A number of companies throughout the pharmaceutical supply chain have underestimated these requirements and are now exploring alternative routes to meet deadlines as a result. Many are now looking to outsource the process to contract packing partners that already have the capabilities and expertise required to perform serialisation for them. Some manufacturers that do not count packaging as one of their core competencies opted for this approach at a much earlier stage to offset some of the cost implications of buying and installing new hardware and IT infrastructure. Similarly, they also negated the costs associated with training staff and the production downtime required to equip lines. When you combine these factors, it is easy to see why this outsourcing approach is appealing to late-starters in the push for compliance and, as the deadlines loom, this trend is expected to continue.

Ultimately, it is for the benefit of the entire pharmaceutical industry that every business is compliant — the network of partnerships throughout the supply chain is simply too vast and far-reaching for there to be any missing links. Once businesses have implemented and validated a solution, they should be working with their partners, collaborating with other members of the supply chain and sharing knowledge to ensure their entire supply chain is compliant. They can then look to make the most of their serialisation investment by exploring the additional opportunities presented by this increased level of supply chain visibility.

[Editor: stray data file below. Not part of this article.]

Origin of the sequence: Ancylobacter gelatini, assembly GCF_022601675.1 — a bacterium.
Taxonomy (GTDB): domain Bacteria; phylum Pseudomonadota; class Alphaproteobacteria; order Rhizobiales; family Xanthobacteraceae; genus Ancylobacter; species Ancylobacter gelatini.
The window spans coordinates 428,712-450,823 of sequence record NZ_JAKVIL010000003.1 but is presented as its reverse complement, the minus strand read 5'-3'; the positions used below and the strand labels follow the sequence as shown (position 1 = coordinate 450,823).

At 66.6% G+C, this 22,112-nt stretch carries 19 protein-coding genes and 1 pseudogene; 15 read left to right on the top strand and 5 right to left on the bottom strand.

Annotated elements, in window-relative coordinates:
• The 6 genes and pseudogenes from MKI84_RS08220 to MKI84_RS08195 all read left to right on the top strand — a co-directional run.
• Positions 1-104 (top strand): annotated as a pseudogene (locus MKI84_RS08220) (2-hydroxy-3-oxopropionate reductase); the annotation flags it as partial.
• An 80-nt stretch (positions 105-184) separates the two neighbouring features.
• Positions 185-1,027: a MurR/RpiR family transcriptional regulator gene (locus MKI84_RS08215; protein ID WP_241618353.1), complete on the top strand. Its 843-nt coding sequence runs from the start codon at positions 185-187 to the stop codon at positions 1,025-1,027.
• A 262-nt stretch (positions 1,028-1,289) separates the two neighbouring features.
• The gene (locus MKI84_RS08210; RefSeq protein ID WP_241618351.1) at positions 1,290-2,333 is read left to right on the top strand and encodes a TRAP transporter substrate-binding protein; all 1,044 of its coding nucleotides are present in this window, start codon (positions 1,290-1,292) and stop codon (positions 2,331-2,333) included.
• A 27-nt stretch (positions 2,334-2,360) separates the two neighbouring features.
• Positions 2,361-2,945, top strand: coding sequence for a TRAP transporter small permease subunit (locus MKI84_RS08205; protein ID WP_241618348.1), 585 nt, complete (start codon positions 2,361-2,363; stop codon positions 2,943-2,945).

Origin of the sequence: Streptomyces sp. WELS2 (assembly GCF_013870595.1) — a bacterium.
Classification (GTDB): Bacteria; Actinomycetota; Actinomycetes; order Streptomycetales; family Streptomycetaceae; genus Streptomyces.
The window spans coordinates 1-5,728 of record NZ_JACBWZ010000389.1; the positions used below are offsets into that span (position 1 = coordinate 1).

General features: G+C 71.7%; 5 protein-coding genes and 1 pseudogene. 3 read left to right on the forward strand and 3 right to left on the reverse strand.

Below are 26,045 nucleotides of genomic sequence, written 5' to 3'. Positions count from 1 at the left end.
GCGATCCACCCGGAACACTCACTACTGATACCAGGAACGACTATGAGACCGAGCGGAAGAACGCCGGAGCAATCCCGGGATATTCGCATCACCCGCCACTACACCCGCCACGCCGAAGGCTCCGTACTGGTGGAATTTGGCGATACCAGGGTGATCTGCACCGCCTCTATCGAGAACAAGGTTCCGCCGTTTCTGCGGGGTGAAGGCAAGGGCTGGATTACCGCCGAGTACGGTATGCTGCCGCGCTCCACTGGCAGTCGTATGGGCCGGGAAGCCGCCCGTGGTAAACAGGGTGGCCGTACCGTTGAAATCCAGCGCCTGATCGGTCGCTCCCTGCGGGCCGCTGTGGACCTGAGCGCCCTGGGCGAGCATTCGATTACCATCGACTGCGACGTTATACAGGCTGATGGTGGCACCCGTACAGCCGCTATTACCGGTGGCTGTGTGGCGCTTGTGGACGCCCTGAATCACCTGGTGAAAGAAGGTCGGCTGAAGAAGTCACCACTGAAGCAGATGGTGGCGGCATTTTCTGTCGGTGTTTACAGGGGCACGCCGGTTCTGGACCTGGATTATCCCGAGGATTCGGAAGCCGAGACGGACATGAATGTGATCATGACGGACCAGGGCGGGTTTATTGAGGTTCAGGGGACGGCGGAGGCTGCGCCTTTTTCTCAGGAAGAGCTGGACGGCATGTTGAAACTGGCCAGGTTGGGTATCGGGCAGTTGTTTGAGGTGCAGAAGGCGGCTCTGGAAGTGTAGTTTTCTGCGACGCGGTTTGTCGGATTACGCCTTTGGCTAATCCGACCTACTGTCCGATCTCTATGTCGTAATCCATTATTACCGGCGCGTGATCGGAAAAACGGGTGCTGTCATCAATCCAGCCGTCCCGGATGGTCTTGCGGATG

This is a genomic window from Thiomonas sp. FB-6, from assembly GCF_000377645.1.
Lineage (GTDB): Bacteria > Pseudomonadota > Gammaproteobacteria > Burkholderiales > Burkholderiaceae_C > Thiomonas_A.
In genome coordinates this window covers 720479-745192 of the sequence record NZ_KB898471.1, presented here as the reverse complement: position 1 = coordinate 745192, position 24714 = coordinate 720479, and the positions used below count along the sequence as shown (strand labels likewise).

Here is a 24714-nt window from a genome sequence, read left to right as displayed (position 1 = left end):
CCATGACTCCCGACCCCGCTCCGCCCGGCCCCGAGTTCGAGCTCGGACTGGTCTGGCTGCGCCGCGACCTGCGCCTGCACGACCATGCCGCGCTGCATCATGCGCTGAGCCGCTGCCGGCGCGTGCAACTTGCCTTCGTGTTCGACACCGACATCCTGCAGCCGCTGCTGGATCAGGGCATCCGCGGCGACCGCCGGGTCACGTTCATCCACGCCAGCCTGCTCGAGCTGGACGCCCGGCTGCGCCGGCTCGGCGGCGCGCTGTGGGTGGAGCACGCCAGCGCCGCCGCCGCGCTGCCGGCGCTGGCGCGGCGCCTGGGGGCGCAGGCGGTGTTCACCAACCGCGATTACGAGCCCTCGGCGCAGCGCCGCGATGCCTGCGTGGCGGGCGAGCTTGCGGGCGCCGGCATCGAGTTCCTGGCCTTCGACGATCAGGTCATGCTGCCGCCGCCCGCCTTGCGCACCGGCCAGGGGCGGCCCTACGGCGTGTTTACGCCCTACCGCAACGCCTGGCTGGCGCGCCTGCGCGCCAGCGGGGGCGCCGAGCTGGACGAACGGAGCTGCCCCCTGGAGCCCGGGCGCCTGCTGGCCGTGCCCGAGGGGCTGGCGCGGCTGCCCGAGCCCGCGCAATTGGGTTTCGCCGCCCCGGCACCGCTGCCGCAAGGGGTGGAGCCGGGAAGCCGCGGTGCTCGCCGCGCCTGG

Future-proof serialisation solutions: investing in aggregation

Beyond the core serialisation requirements, businesses should consider implementing or partnering with companies that offer aggregation. Although not mandated by the FMD, there is a business case to invest now to future-proof operations against any amendments to regulations during the coming years. In addition, organisations operating on a global scale — or that aspire to do so — will no doubt be required to have aggregation capabilities — as it is required in many markets, including Turkey, China, Brazil and Russia. It will be required by the US DSCSA in the next 5 years. In addition, India, Pakistan and Egypt also intend to mandate it in their pending laws.